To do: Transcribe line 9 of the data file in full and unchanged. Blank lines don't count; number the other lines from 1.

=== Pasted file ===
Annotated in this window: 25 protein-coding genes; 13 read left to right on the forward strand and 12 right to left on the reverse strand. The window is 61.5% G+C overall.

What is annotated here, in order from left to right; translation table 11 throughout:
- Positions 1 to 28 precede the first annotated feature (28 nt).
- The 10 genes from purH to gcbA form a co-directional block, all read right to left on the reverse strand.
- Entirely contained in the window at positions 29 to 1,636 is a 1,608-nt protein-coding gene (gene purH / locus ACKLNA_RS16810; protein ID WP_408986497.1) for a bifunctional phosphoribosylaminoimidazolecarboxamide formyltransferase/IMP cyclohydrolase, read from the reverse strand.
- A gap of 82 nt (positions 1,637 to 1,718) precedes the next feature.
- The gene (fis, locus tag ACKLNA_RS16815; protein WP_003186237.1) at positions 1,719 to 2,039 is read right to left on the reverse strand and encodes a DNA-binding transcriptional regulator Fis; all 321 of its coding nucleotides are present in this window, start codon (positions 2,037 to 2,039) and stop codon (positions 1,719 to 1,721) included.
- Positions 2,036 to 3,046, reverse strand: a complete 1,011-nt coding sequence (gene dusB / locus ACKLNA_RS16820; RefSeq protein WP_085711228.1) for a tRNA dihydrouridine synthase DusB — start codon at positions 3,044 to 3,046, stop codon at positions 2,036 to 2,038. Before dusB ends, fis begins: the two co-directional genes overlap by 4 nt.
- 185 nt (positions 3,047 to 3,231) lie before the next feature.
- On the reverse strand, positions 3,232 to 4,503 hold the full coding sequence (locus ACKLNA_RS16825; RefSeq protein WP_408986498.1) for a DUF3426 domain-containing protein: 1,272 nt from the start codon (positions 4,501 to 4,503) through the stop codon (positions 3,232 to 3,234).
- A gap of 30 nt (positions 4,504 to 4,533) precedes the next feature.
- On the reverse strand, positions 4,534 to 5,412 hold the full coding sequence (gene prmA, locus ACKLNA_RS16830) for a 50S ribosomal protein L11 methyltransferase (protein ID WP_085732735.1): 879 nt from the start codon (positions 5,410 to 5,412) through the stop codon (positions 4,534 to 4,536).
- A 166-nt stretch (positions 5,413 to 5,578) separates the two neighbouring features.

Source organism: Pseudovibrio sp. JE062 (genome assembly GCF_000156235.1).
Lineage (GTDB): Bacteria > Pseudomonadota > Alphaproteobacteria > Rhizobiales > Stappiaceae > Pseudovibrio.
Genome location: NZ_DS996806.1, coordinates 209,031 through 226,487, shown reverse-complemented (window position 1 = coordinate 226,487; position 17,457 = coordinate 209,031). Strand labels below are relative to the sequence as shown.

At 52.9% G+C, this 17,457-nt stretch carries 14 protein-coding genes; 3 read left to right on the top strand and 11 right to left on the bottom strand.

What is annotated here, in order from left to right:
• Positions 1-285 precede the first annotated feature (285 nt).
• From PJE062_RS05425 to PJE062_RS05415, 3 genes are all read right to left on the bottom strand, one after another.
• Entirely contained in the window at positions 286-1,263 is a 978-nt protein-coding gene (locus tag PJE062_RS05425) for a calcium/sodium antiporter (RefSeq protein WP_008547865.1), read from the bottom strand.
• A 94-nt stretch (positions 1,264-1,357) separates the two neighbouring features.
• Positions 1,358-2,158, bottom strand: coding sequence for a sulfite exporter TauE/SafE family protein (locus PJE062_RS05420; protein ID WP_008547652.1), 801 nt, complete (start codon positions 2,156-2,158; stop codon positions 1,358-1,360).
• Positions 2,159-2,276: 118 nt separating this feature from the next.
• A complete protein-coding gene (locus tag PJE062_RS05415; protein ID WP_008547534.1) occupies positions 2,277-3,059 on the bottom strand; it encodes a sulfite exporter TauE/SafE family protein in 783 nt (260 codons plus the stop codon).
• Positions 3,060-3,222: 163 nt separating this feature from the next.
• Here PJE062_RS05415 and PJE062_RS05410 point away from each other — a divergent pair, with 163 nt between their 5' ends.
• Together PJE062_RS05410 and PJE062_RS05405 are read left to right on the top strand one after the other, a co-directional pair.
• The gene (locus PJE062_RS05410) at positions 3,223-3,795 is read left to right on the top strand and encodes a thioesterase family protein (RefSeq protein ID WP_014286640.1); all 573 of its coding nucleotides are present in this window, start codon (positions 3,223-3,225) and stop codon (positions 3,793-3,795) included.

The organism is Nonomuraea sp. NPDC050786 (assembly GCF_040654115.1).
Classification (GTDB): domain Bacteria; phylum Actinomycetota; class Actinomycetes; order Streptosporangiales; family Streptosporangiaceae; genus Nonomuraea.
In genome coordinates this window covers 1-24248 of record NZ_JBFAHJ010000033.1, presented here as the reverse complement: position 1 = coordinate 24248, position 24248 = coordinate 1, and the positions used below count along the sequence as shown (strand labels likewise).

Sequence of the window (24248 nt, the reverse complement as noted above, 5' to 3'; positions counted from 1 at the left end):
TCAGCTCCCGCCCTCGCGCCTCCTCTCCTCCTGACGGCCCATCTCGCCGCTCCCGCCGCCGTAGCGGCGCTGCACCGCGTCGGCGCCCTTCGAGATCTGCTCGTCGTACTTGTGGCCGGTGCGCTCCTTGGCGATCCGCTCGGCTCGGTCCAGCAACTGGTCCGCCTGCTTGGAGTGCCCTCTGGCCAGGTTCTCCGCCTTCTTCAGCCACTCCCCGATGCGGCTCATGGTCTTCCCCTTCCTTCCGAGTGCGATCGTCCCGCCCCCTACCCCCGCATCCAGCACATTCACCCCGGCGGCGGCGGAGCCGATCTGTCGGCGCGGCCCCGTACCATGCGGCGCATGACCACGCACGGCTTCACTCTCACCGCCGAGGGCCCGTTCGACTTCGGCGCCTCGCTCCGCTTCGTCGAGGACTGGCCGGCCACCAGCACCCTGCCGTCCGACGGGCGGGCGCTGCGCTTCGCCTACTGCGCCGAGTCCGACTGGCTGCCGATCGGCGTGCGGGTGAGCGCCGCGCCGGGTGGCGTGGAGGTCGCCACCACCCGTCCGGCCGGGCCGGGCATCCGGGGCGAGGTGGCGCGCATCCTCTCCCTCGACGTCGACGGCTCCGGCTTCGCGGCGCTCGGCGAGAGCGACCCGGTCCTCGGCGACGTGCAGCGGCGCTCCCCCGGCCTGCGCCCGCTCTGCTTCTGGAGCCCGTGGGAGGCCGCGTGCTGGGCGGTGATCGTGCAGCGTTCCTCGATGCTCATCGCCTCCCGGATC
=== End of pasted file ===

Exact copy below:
- 185 nt (positions 3,047 to 3,231) lie before the next feature.